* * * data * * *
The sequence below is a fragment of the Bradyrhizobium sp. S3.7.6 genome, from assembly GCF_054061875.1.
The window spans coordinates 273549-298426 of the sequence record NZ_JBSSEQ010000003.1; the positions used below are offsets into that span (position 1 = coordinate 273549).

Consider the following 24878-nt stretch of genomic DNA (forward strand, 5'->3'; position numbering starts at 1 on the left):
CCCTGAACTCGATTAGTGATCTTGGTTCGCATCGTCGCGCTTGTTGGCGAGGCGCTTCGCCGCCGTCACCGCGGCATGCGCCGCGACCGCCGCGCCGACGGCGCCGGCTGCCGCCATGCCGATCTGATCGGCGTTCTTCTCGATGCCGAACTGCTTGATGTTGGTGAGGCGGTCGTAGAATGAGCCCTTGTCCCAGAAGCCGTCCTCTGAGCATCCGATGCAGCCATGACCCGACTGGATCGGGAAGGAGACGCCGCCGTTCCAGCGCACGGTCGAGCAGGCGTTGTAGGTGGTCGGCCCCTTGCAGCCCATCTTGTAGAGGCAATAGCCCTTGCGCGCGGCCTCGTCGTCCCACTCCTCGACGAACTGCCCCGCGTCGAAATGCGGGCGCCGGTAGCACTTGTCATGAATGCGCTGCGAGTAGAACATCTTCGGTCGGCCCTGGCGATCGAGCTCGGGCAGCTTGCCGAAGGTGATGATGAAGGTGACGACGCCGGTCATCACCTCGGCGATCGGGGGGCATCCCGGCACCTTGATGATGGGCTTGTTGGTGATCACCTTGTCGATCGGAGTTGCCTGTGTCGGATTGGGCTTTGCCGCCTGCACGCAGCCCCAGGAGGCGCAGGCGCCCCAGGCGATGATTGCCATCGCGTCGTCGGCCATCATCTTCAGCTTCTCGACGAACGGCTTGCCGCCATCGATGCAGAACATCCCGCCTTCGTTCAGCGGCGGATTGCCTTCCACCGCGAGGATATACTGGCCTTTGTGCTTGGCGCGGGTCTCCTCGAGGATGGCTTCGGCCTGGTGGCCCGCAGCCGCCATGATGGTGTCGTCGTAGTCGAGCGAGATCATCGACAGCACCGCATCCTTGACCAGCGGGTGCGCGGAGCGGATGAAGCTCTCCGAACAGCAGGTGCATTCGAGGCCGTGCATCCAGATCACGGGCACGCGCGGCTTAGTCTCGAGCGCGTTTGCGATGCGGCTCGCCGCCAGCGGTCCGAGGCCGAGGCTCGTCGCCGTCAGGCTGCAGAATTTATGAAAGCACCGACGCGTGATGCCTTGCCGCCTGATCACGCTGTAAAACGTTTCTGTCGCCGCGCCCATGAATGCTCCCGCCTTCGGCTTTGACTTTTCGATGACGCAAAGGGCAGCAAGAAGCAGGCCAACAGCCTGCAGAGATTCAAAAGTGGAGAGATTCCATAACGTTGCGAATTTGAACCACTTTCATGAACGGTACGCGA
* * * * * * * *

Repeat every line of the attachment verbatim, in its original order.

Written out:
The sequence below is a fragment of the Bradyrhizobium sp. S3.7.6 genome, from assembly GCF_054061875.1.
The window spans coordinates 273549-298426 of the sequence record NZ_JBSSEQ010000003.1; the positions used below are offsets into that span (position 1 = coordinate 273549).

Consider the following 24878-nt stretch of genomic DNA (forward strand, 5'->3'; position numbering starts at 1 on the left):
CCCTGAACTCGATTAGTGATCTTGGTTCGCATCGTCGCGCTTGTTGGCGAGGCGCTTCGCCGCCGTCACCGCGGCATGCGCCGCGACCGCCGCGCCGACGGCGCCGGCTGCCGCCATGCCGATCTGATCGGCGTTCTTCTCGATGCCGAACTGCTTGATGTTGGTGAGGCGGTCGTAGAATGAGCCCTTGTCCCAGAAGCCGTCCTCTGAGCATCCGATGCAGCCATGACCCGACTGGATCGGGAAGGAGACGCCGCCGTTCCAGCGCACGGTCGAGCAGGCGTTGTAGGTGGTCGGCCCCTTGCAGCCCATCTTGTAGAGGCAATAGCCCTTGCGCGCGGCCTCGTCGTCCCACTCCTCGACGAACTGCCCCGCGTCGAAATGCGGGCGCCGGTAGCACTTGTCATGAATGCGCTGCGAGTAGAACATCTTCGGTCGGCCCTGGCGATCGAGCTCGGGCAGCTTGCCGAAGGTGATGATGAAGGTGACGACGCCGGTCATCACCTCGGCGATCGGGGGGCATCCCGGCACCTTGATGATGGGCTTGTTGGTGATCACCTTGTCGATCGGAGTTGCCTGTGTCGGATTGGGCTTTGCCGCCTGCACGCAGCCCCAGGAGGCGCAGGCGCCCCAGGCGATGATTGCCATCGCGTCGTCGGCCATCATCTTCAGCTTCTCGACGAACGGCTTGCCGCCATCGATGCAGAACATCCCGCCTTCGTTCAGCGGCGGATTGCCTTCCACCGCGAGGATATACTGGCCTTTGTGCTTGGCGCGGGTCTCCTCGAGGATGGCTTCGGCCTGGTGGCCCGCAGCCGCCATGATGGTGTCGTCGTAGTCGAGCGAGATCATCGACAGCACCGCATCCTTGACCAGCGGGTGCGCGGAGCGGATGAAGCTCTCCGAACAGCAGGTGCATTCGAGGCCGTGCATCCAGATCACGGGCACGCGCGGCTTAGTCTCGAGCGCGTTTGCGATGCGGCTCGCCGCCAGCGGTCCGAGGCCGAGGCTCGTCGCCGTCAGGCTGCAGAATTTATGAAAGCACCGACGCGTGATGCCTTGCCGCCTGATCACGCTGTAAAACGTTTCTGTCGCCGCGCCCATGAATGCTCCCGCCTTCGGCTTTGACTTTTCGATGACGCAAAGGGCAGCAAGAAGCAGGCCAACAGCCTGCAGAGATTCAAAAGTGGAGAGATTCCATAACGTTGCGAATTTGAACCACTTTCATGAACGGTACGCGA